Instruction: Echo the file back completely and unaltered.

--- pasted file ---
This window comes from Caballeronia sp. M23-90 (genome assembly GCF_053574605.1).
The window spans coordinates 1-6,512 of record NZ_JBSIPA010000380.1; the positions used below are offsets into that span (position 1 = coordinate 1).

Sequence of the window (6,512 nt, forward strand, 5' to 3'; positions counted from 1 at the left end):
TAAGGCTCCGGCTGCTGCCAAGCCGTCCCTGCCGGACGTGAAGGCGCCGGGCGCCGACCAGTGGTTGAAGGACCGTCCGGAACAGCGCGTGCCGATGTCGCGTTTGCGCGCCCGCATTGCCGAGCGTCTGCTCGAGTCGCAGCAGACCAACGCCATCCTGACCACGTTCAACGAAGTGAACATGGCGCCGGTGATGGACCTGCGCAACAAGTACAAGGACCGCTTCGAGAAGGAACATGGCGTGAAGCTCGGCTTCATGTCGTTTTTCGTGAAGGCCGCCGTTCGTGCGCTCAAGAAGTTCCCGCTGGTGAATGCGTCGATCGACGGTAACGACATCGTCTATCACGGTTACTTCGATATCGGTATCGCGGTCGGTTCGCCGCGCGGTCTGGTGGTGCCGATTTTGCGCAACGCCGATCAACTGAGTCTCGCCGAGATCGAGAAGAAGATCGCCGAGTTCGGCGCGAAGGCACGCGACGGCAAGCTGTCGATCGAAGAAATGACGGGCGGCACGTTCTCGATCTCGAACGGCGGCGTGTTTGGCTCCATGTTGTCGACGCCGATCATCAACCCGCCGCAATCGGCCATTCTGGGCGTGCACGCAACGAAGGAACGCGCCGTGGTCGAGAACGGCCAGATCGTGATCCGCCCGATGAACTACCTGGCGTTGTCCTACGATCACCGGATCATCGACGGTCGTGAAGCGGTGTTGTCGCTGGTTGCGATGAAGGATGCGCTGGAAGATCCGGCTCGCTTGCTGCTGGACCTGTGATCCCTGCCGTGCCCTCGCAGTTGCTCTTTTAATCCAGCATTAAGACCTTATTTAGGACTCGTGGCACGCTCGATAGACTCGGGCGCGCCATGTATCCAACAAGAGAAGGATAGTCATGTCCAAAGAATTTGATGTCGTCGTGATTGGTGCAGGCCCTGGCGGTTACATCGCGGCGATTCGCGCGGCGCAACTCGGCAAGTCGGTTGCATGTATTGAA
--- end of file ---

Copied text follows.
This window comes from Caballeronia sp. M23-90 (genome assembly GCF_053574605.1).
The window spans coordinates 1-6,512 of record NZ_JBSIPA010000380.1; the positions used below are offsets into that span (position 1 = coordinate 1).

Sequence of the window (6,512 nt, forward strand, 5' to 3'; positions counted from 1 at the left end):
TAAGGCTCCGGCTGCTGCCAAGCCGTCCCTGCCGGACGTGAAGGCGCCGGGCGCCGACCAGTGGTTGAAGGACCGTCCGGAACAGCGCGTGCCGATGTCGCGTTTGCGCGCCCGCATTGCCGAGCGTCTGCTCGAGTCGCAGCAGACCAACGCCATCCTGACCACGTTCAACGAAGTGAACATGGCGCCGGTGATGGACCTGCGCAACAAGTACAAGGACCGCTTCGAGAAGGAACATGGCGTGAAGCTCGGCTTCATGTCGTTTTTCGTGAAGGCCGCCGTTCGTGCGCTCAAGAAGTTCCCGCTGGTGAATGCGTCGATCGACGGTAACGACATCGTCTATCACGGTTACTTCGATATCGGTATCGCGGTCGGTTCGCCGCGCGGTCTGGTGGTGCCGATTTTGCGCAACGCCGATCAACTGAGTCTCGCCGAGATCGAGAAGAAGATCGCCGAGTTCGGCGCGAAGGCACGCGACGGCAAGCTGTCGATCGAAGAAATGACGGGCGGCACGTTCTCGATCTCGAACGGCGGCGTGTTTGGCTCCATGTTGTCGACGCCGATCATCAACCCGCCGCAATCGGCCATTCTGGGCGTGCACGCAACGAAGGAACGCGCCGTGGTCGAGAACGGCCAGATCGTGATCCGCCCGATGAACTACCTGGCGTTGTCCTACGATCACCGGATCATCGACGGTCGTGAAGCGGTGTTGTCGCTGGTTGCGATGAAGGATGCGCTGGAAGATCCGGCTCGCTTGCTGCTGGACCTGTGATCCCTGCCGTGCCCTCGCAGTTGCTCTTTTAATCCAGCATTAAGACCTTATTTAGGACTCGTGGCACGCTCGATAGACTCGGGCGCGCCATGTATCCAACAAGAGAAGGATAGTCATGTCCAAAGAATTTGATGTCGTCGTGATTGGTGCAGGCCCTGGCGGTTACATCGCGGCGATTCGCGCGGCGCAACTCGGCAAGTCGGTTGCATGTATTGAA